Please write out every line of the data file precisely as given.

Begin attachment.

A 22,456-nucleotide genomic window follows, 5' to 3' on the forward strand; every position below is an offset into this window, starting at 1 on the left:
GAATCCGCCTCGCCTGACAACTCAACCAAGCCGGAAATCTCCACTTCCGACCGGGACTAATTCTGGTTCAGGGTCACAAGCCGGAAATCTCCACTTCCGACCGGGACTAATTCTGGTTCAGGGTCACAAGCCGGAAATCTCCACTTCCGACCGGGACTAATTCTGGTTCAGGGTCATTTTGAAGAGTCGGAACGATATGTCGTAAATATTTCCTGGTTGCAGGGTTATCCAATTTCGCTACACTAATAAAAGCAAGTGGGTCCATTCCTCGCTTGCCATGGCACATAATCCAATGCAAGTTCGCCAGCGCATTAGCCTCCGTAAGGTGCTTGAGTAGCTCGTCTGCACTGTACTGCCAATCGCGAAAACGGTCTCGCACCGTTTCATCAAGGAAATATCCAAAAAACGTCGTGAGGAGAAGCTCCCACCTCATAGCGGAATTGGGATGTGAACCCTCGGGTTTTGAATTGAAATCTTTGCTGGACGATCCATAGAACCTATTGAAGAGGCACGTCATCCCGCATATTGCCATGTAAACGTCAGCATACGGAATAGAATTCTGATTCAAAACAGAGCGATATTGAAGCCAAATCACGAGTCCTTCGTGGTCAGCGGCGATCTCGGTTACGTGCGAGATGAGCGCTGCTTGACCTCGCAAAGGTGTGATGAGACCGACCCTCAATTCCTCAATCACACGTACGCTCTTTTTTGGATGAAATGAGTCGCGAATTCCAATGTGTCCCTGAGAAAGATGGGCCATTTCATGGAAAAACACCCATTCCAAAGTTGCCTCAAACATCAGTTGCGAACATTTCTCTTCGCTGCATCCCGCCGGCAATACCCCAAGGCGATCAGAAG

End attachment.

A 22,456-nucleotide genomic window follows, 5' to 3' on the forward strand; every position below is an offset into this window, starting at 1 on the left:
GAATCCGCCTCGCCTGACAACTCAACCAAGCCGGAAATCTCCACTTCCGACCGGGACTAATTCTGGTTCAGGGTCACAAGCCGGAAATCTCCACTTCCGACCGGGACTAATTCTGGTTCAGGGTCACAAGCCGGAAATCTCCACTTCCGACCGGGACTAATTCTGGTTCAGGGTCATTTTGAAGAGTCGGAACGATATGTCGTAAATATTTCCTGGTTGCAGGGTTATCCAATTTCGCTACACTAATAAAAGCAAGTGGGTCCATTCCTCGCTTGCCATGGCACATAATCCAATGCAAGTTCGCCAGCGCATTAGCCTCCGTAAGGTGCTTGAGTAGCTCGTCTGCACTGTACTGCCAATCGCGAAAACGGTCTCGCACCGTTTCATCAAGGAAATATCCAAAAAACGTCGTGAGGAGAAGCTCCCACCTCATAGCGGAATTGGGATGTGAACCCTCGGGTTTTGAATTGAAATCTTTGCTGGACGATCCATAGAACCTATTGAAGAGGCACGTCATCCCGCATATTGCCATGTAAACGTCAGCATACGGAATAGAATTCTGATTCAAAACAGAGCGATATTGAAGCCAAATCACGAGTCCTTCGTGGTCAGCGGCGATCTCGGTTACGTGCGAGATGAGCGCTGCTTGACCTCGCAAAGGTGTGATGAGACCGACCCTCAATTCCTCAATCACACGTACGCTCTTTTTTGGATGAAATGAGTCGCGAATTCCAATGTGTCCCTGAGAAAGATGGGCCATTTCATGGAAAAACACCCATTCCAAAGTTGCCTCAAACATCAGTTGCGAACATTTCTCTTCGCTGCATCCCGCCGGCAATACCCCAAGGCGATCAGAAG